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I need help understanding a derivation I've seen in a paper.

I have a characteristic equation expressed as a polynomial $p(a,k)$, which means I can represent the characteristic equation as

$p_a(a,k) = c_0(k) + c_1(k)a + ... + c_n(k)a^n$


$p_k(a,k) = d_0(a) + d_1(a)k + ... + d_m(a)k^m$

Assume that by looking at the coefficients of $p_a$ one observes that a root $a$ with positive real part exists. Assume also that $p_k(a,k)$ is quadratic in $k$, that $k>0$ and that by looking at $k\rightarrow 0$ and $k\rightarrow \infty$ one observes that in those extreme cases the roots are either zero or have a negative real part.

Given the previous observations, the next step in the derivation is concluding that there exists a value of $k=k_m$ for which the corresponding $a_m>0$ is a maximum and satisfies $\frac{\partial a_m}{\partial k_m}=0$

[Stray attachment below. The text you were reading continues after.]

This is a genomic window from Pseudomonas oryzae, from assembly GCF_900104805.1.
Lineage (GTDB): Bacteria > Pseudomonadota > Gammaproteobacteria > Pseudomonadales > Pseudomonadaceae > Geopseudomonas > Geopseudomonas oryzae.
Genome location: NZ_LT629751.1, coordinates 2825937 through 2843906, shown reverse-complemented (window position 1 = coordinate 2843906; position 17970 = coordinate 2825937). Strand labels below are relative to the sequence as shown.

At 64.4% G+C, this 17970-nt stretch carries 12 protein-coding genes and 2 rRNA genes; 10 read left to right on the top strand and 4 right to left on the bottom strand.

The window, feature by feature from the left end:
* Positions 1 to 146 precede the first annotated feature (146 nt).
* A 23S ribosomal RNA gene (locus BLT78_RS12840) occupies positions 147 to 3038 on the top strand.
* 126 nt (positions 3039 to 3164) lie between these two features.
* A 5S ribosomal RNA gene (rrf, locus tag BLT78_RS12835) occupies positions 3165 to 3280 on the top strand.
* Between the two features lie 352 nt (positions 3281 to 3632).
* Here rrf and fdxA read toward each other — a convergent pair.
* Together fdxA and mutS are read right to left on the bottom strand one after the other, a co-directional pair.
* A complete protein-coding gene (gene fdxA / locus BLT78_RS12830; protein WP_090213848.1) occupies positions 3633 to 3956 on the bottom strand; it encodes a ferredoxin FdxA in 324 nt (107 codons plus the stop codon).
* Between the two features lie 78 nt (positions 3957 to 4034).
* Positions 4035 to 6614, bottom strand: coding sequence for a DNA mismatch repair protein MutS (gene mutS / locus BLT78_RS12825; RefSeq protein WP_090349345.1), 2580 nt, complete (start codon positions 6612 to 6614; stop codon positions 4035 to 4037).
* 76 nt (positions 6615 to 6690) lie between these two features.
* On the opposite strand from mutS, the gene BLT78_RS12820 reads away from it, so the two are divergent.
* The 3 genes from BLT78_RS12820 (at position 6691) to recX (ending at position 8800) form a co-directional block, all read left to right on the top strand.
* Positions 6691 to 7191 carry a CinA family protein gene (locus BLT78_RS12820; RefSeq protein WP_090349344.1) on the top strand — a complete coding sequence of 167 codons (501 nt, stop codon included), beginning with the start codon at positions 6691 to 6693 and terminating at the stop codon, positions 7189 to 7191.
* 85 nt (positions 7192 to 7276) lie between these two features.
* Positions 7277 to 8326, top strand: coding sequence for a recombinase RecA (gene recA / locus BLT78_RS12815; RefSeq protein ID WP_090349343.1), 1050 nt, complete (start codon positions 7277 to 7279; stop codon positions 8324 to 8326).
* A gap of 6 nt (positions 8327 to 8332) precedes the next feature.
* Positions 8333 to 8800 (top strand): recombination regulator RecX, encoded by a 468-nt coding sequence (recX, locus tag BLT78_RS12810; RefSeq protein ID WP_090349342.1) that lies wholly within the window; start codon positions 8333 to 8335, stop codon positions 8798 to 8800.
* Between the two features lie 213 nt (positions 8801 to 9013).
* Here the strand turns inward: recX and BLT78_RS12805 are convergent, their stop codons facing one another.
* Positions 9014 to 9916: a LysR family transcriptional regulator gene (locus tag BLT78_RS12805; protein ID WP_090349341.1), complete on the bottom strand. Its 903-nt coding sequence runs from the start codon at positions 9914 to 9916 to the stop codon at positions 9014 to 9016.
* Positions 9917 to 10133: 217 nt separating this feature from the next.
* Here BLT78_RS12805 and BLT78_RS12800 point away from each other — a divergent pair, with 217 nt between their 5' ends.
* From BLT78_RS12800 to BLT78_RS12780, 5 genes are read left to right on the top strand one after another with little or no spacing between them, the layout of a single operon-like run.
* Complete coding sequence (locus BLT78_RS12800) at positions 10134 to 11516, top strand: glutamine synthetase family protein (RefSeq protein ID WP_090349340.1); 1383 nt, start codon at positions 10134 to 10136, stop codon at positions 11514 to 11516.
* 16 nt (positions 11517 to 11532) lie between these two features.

Afterwards (and this is where I got lost) it is claimed that the value of $k_m$ will be given by


considering that $p_k=d_0+d_1k+d_2k^2$. This seems like the maximum of $p_k$ with respect to $k$. Is there a correlation between the partial of $p$ wrt $k$ and the partial of $a$ wrt $k$? Something like

$\frac{\partial p}{\partial k}\bigg|_{k_m}=0 \Rightarrow \frac{\partial a}{\partial k}\bigg|_{k_m}=0$ ?

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